Judged by Deborah Bogen
by Dale Patterson
From boiler maelstrom, rivets
and bucking bar, he walks
onto Fourth Avenue. Cinders
crackle each step, ten paces
per-puff on a Chesterfield.
His home is an hour away,
down through the valley,
past shop-after-shop, butted
brown boxes, corrugated:
their seams drawn in
fiery red-orange, exhale
a noxious gray smoke,
pushing gondolas, tankers,
muscled locomotives, all to be
and rebuilt again.
Apart from the rail yard,
a copper wheel spins, buffs
yellow highlight on Brush Mountain’s
ridge, marks tallies in frost
on tarpaper houses.
His pockets share warmth
with his clenching white-knuckles.
The day-shift is fresh-
down its beans,
then hammers the sidewalk.
He nods as they pass, takes
one last precious hit from a spent
cigarette, then strides
to his door.
His wife sparks a match
on a kerosene burner, sizzles a pan
of tough meat and bone.
What Hopper brings to canvas this poet brings to the page, a moment both precise and stylized that calmly confronts a human paradox: that even our solitary natures connect us. The language is as dense and durable as the self-contained subject who seems to be another “muscled locomotive…” as he saunters past “shop-after-shop, butted brown boxes” on his way home to the “tough meat and bone” that sizzles in a pan. --Deborah Bogen
Hansel Ties the Knot
by Laurie Byro
Desert Moon Review
For Teresa White
It never happened the way you imagined, celebrity was worth
the loss of stuffed dogs. Sis and I made big news after our
abduction, front page of People Magazine, that Oprah interview.
Gretel was never entirely free of it, her maid-of-honor dress
sized Zero, not an easy accomplishment for a girl with Teutonic
eyes and tightly woven pig-tails. Still the old witch taught us
the merits of binge and purge. For a time, I dated only women
with cauldrons and warty noses, a chin-hair or a mole would start
an itch deep in my hosen. Finally though, I fell in love, comforted
by the stability of a baker’s daughter. Her perfume is yeasty,
like the loaves her father bakes; pumpernickel, whenever
we wanted. Auch, you should witness the skills she has
with fondant. Our windows might melt with the first blast
of a summer sun, but if living on love runs out, there is always
the rush of sweet sugar. Did we turn out alright? Ja, there is no
residual terror. Gretchen is expecting; already, there is a cake
in the ovens. I cannot wait to diaper and spank the rump-roast
hiney of our first-born child. Instead of bread crumbs,
my Beloved tosses rose petals before us and they curl
into sunbursts that lead the way out of a dark forest night.
With an opening that mixes modern lingo and age-old myth this poem seems at first like an exercise in being both light-hearted and witty. But there’s a question we all want to ask the victims of bad experiences and Hansel asks it: “Did we turn out alright? Ja, there is no residual terror.” We want to believe him but he speaks again: “…already, there is a cake/ in the ovens. I cannot wait to diaper and spank the rump-roast/ hiney of our first-born...” My blood ran cold. --Deborah Bogen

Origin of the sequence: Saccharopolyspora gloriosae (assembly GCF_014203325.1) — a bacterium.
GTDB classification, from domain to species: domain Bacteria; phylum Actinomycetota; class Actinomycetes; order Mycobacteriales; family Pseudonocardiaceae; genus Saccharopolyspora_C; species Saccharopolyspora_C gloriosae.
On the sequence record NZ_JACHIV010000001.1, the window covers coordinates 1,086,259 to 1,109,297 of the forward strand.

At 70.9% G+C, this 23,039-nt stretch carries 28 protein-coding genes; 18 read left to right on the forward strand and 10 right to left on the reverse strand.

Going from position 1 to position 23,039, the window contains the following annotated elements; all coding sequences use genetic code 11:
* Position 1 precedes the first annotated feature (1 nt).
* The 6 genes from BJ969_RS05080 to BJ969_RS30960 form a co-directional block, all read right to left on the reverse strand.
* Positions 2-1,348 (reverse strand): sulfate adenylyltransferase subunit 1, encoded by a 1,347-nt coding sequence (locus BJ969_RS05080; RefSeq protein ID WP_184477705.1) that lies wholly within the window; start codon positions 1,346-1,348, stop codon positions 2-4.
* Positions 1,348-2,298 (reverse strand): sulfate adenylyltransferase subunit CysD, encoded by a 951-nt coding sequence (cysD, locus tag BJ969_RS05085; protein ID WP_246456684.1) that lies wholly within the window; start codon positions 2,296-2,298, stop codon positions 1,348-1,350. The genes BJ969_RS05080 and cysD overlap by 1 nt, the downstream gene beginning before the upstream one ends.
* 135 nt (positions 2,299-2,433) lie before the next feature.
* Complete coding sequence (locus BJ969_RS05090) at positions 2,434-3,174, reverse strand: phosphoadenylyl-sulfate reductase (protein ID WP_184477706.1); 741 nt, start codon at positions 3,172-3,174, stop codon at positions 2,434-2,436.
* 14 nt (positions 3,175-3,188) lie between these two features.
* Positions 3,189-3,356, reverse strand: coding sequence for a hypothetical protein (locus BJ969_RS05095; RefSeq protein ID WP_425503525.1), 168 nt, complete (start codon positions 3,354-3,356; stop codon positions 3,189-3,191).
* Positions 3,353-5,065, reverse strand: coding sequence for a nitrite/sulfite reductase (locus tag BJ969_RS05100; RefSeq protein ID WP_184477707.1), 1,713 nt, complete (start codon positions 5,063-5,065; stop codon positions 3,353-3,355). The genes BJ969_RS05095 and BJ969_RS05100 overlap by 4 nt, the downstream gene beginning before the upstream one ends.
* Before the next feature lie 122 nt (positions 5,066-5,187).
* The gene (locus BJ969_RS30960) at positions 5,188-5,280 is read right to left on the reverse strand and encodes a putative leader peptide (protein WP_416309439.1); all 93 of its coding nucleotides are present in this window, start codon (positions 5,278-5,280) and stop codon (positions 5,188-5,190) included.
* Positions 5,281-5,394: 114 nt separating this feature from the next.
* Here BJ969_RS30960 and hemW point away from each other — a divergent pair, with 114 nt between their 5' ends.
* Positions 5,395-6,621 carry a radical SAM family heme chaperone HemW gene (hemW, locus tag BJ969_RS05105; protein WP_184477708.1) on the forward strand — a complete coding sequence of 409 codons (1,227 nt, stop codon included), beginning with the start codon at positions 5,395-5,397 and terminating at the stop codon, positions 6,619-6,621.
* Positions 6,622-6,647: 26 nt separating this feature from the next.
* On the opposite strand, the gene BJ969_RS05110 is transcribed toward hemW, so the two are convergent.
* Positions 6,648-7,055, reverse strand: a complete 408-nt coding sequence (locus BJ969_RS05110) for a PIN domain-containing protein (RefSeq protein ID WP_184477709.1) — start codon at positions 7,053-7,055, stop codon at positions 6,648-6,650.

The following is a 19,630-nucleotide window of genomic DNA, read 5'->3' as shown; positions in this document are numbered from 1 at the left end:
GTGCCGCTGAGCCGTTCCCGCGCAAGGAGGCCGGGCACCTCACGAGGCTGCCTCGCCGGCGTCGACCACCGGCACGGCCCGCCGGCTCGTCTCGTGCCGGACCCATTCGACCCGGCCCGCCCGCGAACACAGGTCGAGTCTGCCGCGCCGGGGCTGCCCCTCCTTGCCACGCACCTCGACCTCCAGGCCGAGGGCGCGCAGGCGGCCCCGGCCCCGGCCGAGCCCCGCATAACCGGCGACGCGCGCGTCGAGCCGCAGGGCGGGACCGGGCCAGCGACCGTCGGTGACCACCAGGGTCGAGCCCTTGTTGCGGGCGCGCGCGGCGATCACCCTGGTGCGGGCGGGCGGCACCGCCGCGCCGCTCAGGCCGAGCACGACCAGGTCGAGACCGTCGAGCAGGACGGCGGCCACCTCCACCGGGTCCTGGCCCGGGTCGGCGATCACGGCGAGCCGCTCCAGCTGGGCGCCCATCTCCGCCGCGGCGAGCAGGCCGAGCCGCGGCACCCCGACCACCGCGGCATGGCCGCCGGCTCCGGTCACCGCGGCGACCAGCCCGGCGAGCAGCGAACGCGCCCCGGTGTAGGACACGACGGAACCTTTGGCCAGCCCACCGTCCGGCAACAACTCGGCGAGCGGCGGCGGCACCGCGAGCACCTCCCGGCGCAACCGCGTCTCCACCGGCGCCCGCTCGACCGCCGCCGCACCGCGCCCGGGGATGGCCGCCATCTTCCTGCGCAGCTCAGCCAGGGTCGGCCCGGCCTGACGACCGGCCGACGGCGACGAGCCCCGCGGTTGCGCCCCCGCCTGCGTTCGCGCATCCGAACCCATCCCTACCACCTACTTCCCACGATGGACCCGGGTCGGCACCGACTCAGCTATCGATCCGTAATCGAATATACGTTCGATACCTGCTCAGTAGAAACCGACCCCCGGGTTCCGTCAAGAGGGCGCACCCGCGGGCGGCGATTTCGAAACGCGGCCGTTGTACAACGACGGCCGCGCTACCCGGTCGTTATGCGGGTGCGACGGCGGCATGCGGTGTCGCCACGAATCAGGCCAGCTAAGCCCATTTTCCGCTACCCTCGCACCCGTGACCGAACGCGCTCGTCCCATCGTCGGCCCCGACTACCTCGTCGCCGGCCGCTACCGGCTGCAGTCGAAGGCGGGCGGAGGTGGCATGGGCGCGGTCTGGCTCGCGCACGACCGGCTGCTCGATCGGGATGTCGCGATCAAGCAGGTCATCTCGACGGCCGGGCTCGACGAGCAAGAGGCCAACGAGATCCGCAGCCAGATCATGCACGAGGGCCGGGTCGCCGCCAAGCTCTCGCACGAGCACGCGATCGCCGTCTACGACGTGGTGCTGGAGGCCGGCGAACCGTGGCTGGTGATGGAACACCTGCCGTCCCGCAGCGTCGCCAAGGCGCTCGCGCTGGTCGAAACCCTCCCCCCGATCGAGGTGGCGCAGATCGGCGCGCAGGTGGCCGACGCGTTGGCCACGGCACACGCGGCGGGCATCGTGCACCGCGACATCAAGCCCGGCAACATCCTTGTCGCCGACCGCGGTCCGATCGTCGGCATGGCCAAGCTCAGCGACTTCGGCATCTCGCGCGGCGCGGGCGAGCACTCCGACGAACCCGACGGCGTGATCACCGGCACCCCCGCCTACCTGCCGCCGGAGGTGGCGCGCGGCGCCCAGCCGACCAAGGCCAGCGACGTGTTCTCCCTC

by Arlin Buyert
Wild Poetry Forum
The smallest building
on his eighty-acre farm
was an unknown cave:
one window dead center
over the well-oiled workbench
with wrenches, hammers and post-hole diggers
hanging in disarray from rusty nails.
Grandpa’s twenty pound sledge
leans into the corner
next to his wood chair
where, when rain pelted the tin roof,
he would sit,
watch me clamp his handsaw into the vise,
then slowly stroke its teeth with a file
while he rolled a cigarette,
waiting for the sun.
This poet understands that restraint and economy can find the compressed power of a small moment. A simple terse description (almost a list poem itself) supports the palpable tension between the speaker and the grandfather as one attempts to get the chore done right while the other sits “rolling a cigarette,/ waiting for the sun.” --Deborah Bogen
And Maybe Sleep
by Fred Longworth
There is never enough of it,
the pattering of lambent sunshine
on the balcony jutted over a canyon
of chaparral and Hottentot fig,
with the urgencies that dog you day by day
relaxing at your side on tiny deck chairs,
their little feet propped on miniature
ottomans. Everything is still.
The crows that rule the trees
are still. The wind chimes dangling
from the eave are still.
The cars on the roadway across the canyon
have lost their voices. And if you were
a clock face, you would lower
your arms from three o’clock or four
and fold them gently in your lap.
I was entranced with the ending; “And if you were/ a clock face, you would lower/ your arms from three o’clock or four/ and fold them gently in your lap.” Any poet would give a lot to have written those lines. --Deborah Bogen
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